Six-year-old Christian Alex was mauled to death in broad daylight by dangerous dogs on Wednesday last week in Dar es Salaam. Sad news indeed. So sad that even if you try to Google this kid’s slaughter you won’t find much in English. It has mostly been championed by Swahili blogs. The international community is still unaware, consequently. Graphic image of the little boy’s body, his head and ears still showing ugly red marks where the animals clawed him, has touched everyone’s heart.
It was alleged three powerful dogs belonging to the Qatar Embassy in the Jangwani Beach area attacked the innocent child in front of his frustrated father, then “ate” parts of his body killing him instantly.
Memories of this beautiful area zoom into focus. The breeze, sunshine and palm trees of Jangwani seem to have vanished with Christian Alex. I read the blogs and recalled a 19-year-old American who was punished by slashes for theft in Singapore 20 years ago. American, foreigner or not, Singapore authorities would not let wrongdoing go free.
Now to Tanzania 2014.
The father said he had warned the dog owners to build an enclosure for the dangerous dogs but was not listened to. (Do the wealthy heed their “house workers”?)
More funeral photos and how police merely issued a statement and refused to speak further.
It reminded one of past follies committed by foreign nationals. Remember the Dar es Salaam sex worker, Conjesta Ulikaye, who was allegedly murdered by two British soldiers in 2004? Were the accused ever punished?
Like the three dogs, the accused might do it again, somewhere…
Kept on reading. The most important piece of information was missing. Normally, in a world where the law is right, dogs biting or killing the innocent should instantly be KILLED to avoid future attacks. Has this happened? Do our country’s laws care for the poor?
The next equally unsettling news is the continuous spread of the Ebola virus in Guinea. The crisis has been reported for some time now via Francophone media. Finally this week BBC and other Anglophone stations began discussing preventive measures. Senegal closed borders with Guinea. Saudi Arabia suspended visas for Muslim pilgrims (to Mecca) from the area.
At the beginning of the HIV tragedy in the mid-1980s, similar concerns occurred.
Ebola too, has no cure.
“Hygiene is the key,” the media keeps saying. But more important was a report on French television that the original source of the virus is wild meat e.g. bats and monkeys.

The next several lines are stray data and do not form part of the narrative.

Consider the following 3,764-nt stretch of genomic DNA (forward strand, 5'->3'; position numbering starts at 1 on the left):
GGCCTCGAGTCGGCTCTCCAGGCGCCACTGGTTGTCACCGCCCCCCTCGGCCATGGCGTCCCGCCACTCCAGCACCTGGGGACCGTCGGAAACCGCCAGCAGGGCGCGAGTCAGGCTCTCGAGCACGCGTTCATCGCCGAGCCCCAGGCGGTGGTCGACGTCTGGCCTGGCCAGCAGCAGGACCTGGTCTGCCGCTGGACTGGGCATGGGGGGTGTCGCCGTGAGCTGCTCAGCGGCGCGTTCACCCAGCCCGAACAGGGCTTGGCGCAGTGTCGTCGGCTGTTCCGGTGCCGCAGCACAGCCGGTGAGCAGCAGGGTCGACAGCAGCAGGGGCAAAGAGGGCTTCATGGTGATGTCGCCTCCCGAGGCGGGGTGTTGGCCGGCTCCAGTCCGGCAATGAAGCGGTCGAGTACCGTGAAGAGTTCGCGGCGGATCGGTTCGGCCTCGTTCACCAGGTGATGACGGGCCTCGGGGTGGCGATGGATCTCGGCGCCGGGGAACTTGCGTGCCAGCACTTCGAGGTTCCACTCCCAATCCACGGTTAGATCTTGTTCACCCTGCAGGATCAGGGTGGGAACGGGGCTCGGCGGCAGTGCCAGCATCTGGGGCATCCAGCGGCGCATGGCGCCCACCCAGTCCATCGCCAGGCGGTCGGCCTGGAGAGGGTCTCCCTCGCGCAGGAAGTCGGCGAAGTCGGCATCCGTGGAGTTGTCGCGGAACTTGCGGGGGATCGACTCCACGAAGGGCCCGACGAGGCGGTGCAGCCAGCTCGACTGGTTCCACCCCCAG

The love of “bush meat” by some Africans has allegedly been cited as source. Just like HIV, mad cow disease and swine flu, animals have transmitted diseases to humans.
It was interesting watching one Guinean woman sternly denying that Ebola could have originated from bush meat.
“Ebola has been brought about by God,” she said, loud and clear. Defiantly. Eloquently.
“My family has been eating bush meat for years and never got sick. Why should this happen now?”
Funny and unbelievable. We Africans love meat so much that any indication it may contain harmful elements is hastily dismissed.
Blame it on God.
Third interesting item this week was President Jakaya Kikwete’s visit to London. Officially, he was here on the invitation of Prime Minister David Cameron. He also squeezed in a meeting with UK-based Tanzanians at the Sattavis Patidar Centre just a few minutes from the famous Wembley Stadium. A beautiful and comfortable venue.
The charismatic President and his wife Salma were accompanied by Foreign minister Bernard Membe, Transport minister Harrison Mwakyembe and Tanzania’s High Commissioner to Britain, Mr Peter Kallaghe, and his wife Joyce. All sat at the podium flanked by co-ordinator of the event, Ms Mariam Kilumanga.
Much was said on Sunday March 30; a long evening (MC’ed by London businessman Abubakar Faraji) that had begun at 4 pm prior to the nation’s chief arrival. President Kikwete covered much ground. There was an air of finality in his candid speech. He narrated major aims of eight years back; what was successful, pending and what would be carried further by the next leadership. I detected a tone of legacy and a man trying to summarise the national chemistry.
I found what he said about Tanzania’s position on the world to be the most poignant and interesting. That at this moment in history Tanzania has friends everywhere. That we are presently well received by the Pope or any other nation across the world. “This” said the President “is rare and special and let us capitalise on it. It might never occur again.”
It stirred patriotic pride. I asked myself what exactly makes us so liked and respected? Is it because we haven’t had serious civilian bloodshed since the 1905-1907 Maji Maji resistance against the Germans? Or assisting the toppling of Ugandan dictator Idi Amin in 1979? Is it because of a smooth transition of democratically elected presidents? What makes us so special?